My friend finally lost her battle. One year ago she called me to tell me that she was on hospice. A few weeks after that, she called to tell me she was in remission. She had a full blown miracle.
We met when I was 5 or 6 at the apartment complex I grew up in. It was the place where all divorcees went to live and hence, I recall knowing her. She was way older… by five years and our paths didn’t cross again til I was in middle school and she, a senior in high school. My sister had been a stage hand or something in a play called, Stages and I remember seeing her all grown up!
Twelve and a half years ago, while at Gymboree, I heard that voice and heard her say her name; I’d made a B-Line to get to her. We had kids 5 days apart and from then on, we’ve been connected.
When I found out she was sick, I ran to the market and got every magazine, candy and snacks I could carry, and dropped them at her house to show her I am here.
During her sickness, I, too became sick. From that moment on, she went from friend to “cancer coach”.
She told me what to expect, asked lots of questions and was very curious that I was on a pill and not traditional chemo. She would listen to my fears and understood all the emotions I was experiencing.
In turn, I knew all that she was feeling. We spoke all the time, through her hospital stays, car services up to Sloane Kettering and while away on trips.
We would joke with each other, “if you don’t hear from me….” and she’d say, “you’re dead.”
She was a wonderful listener and she understood that nobody else really got it.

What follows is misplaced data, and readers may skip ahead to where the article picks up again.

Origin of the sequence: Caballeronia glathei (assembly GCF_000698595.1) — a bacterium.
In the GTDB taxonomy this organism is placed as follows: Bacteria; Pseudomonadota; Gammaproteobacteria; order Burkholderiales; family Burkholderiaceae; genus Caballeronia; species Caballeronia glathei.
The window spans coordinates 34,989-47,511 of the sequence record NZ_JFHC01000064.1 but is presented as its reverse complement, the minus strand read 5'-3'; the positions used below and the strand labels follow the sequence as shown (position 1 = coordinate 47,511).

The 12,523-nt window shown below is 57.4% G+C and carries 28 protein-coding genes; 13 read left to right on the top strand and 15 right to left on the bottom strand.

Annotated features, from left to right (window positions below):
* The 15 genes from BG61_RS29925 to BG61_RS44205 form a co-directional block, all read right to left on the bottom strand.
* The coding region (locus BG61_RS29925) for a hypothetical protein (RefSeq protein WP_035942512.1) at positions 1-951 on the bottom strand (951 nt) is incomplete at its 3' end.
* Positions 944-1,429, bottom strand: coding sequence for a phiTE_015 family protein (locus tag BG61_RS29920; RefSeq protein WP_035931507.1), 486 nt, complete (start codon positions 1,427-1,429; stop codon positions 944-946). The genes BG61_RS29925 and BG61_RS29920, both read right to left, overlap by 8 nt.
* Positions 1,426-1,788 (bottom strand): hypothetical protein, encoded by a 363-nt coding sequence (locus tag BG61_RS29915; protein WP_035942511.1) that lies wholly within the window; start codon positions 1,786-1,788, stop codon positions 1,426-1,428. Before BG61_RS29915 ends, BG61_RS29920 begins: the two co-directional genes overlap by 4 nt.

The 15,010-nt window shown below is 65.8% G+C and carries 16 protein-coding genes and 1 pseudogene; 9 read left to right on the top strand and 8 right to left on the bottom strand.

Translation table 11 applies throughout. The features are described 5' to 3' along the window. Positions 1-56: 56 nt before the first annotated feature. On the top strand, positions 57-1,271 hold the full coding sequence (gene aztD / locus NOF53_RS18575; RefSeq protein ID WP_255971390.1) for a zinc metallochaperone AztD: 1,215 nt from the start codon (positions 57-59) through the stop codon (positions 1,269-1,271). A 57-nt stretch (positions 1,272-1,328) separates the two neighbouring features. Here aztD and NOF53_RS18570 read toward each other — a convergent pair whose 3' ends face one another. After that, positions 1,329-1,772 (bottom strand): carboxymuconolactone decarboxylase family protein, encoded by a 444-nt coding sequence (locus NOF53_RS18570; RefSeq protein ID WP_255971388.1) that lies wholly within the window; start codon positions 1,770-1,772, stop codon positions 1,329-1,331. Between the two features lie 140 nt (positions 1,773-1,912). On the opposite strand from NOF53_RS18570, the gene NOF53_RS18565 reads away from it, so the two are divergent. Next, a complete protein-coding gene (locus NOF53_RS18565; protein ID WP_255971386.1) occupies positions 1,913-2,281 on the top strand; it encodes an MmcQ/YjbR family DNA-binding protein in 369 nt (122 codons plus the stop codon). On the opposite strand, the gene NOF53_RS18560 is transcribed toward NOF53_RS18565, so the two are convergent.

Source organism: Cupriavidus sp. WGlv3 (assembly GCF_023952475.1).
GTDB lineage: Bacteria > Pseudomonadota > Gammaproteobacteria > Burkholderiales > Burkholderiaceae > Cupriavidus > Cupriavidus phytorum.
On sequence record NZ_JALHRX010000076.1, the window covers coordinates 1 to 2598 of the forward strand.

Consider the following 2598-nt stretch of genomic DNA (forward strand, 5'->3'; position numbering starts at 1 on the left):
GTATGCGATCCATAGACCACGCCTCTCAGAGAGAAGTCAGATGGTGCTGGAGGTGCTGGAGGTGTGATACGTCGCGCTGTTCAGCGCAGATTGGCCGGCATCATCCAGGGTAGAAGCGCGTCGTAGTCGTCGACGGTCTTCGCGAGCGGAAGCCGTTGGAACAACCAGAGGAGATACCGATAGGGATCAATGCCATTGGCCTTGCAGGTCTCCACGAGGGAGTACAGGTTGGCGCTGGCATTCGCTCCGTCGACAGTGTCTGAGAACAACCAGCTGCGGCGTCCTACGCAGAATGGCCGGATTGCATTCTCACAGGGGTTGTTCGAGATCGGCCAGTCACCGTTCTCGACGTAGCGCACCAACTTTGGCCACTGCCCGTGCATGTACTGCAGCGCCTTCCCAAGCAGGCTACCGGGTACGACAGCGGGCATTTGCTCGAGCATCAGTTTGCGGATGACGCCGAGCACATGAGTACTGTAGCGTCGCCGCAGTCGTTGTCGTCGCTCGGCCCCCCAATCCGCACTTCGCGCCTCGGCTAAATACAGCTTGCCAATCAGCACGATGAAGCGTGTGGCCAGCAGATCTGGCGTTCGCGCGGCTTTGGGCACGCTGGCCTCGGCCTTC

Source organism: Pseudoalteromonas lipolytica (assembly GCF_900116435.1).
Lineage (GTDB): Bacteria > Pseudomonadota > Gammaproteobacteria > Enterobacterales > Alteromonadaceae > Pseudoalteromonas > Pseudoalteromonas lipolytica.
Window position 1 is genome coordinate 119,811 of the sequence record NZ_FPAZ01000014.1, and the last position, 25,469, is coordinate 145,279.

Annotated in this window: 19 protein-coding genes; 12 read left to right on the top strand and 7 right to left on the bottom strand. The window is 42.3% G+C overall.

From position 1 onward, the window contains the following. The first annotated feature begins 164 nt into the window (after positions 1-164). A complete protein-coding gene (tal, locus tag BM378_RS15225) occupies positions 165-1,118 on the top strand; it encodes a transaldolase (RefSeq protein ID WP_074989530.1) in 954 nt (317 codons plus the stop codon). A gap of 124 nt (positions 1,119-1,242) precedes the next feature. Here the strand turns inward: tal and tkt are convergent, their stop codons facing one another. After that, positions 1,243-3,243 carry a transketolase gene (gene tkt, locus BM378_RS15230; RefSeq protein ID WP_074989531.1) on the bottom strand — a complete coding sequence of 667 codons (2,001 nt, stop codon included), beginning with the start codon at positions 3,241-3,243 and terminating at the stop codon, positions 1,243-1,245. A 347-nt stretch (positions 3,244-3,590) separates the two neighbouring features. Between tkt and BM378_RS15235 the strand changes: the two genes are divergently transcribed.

I would ask her why she is not afraid in the least to die and she just would reply, “I’m just not afraid. I worry about my son but…” …She even shared a story that had to the day, bothered her. It was the only thing on her mind she just couldn’t get over. I told her, “ohhhh, I got this. Don’t you worry, I will make sure…”
Anyway, while standing in line at her funeral, I saw someone and was reminded by her story. The one where she couldn’t die in peace. Then, I remembered my promise to her that eased some of her discontent at the thought of it.
So, I did what any good friend would do and I kept my promise.
I know that her story is not mine (only because she told me) and that as long as there are options, that is good (only because she told me). I can hear her voice and know the things she would say to me still… but I am all alone in my journey now.
Sure, I have plenty of friends and family, but I don’t have someone who knows what it is like to no longer have control over your own body.
Sit with that for a moment.